9 June 2016 by Will Date

FEAD repeats demand for EU recycling ‘pull’ measures

The European body representing waste management businesses – FEAD – has issued a joint statement with the European Recycling Industries’ Confederation (EuRIC) to call for legislative ‘pull’ measures to encourage recycling in the EU.

The two organisations issued a joint letter today (9 June) claiming that the European Commission’s Circular Economy Package could fail, if the proposed legislation does not offer suitable drivers to create demand for secondary commodities.

The European Commission outlined its Circular Economy Package in December 2015

The European Commission outlined its Circular Economy Package in December 2015

“Waste which cannot be prevented must be capable of being recovered as a useful resource,” the two organisations claimed, adding that the EU must address ‘market failures’ which have seen secondary resources overlooked in favour of other raw materials.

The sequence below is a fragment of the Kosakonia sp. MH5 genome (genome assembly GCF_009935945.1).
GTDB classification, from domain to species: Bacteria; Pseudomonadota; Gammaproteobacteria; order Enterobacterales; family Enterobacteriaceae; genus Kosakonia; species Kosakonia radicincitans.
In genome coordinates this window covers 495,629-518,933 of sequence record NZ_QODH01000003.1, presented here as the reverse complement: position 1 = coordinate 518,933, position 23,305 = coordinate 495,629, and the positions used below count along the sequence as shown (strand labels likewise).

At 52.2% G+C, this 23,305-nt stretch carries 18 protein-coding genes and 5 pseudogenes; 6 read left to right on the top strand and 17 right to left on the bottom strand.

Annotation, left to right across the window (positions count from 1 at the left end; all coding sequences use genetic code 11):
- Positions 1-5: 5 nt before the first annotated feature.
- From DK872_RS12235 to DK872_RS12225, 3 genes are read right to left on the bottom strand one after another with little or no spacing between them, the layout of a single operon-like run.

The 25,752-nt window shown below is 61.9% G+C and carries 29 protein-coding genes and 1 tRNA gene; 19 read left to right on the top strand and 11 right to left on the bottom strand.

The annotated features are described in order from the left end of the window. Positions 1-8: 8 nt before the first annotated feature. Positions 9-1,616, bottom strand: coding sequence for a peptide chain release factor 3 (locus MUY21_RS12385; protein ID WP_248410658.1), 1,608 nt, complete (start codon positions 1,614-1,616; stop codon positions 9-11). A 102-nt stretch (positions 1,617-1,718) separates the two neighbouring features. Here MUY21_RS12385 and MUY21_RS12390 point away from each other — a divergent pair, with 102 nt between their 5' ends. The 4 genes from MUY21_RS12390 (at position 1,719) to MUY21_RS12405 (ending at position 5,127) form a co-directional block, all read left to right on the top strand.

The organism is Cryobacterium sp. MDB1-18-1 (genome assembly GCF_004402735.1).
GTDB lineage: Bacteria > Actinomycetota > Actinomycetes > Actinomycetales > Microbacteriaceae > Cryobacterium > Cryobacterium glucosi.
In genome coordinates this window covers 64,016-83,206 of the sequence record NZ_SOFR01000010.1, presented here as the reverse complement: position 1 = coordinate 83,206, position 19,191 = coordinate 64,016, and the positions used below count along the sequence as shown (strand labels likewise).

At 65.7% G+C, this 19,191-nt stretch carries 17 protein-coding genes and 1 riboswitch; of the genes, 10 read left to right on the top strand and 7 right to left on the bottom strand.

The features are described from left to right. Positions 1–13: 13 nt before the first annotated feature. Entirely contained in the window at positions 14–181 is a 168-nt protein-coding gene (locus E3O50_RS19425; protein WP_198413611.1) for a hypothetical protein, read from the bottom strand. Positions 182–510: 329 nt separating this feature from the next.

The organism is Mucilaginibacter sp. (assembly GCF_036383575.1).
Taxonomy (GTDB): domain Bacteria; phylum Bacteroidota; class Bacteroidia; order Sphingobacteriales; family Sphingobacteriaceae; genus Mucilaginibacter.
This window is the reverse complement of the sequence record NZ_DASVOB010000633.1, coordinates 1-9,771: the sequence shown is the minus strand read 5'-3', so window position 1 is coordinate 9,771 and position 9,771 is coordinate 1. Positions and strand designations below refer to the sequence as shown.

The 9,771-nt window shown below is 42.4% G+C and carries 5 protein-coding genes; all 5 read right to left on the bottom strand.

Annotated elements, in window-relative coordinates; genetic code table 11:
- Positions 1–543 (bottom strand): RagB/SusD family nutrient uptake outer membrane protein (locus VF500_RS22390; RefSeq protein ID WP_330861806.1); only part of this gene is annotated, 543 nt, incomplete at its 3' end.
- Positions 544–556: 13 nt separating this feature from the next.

The European Commission published its proposals for the future of EU waste legislation in December 2015, which included higher targets for recycling, however the proposals have been criticised in some quarters for lacking incentives to encourage the use of recycled materials.


In today’s statement EuRIC and FEAD said: “Without demand side measures which create sustainable markets for secondary raw materials, the environmental benefits of recycling activities in terms of energy savings or CO2 reduction will not be realized, and there will be no economic basis for the investment needed to achieve the goals set out in the Circular Economy Package.

“That is why we are calling for more emphasis on the demand side in the Commission Circular Economy proposals.”

In the letter, jointly signed by FEAD secretary general Nadine De Greef and EuRIC secretary general Emmanuel Katrakis, the organisations call for the European Parliament and Council of Ministers to amend the Commission’s proposals to include financial incentives to reward the use of recycled material in manufacturing and minimum recycled content requirements for products.

Last week, Italian MEP Simona Bonafè, rapporteur of the European Parliament’s Environment Committee, proposed a series of amendments to the Package including an increase of the proposed target from 65% to 70% by 2030, and stronger requirements for the separate collection of recyclables (see letsrecycle.com story).

MEPs are expected to vote on the proposals later this year.


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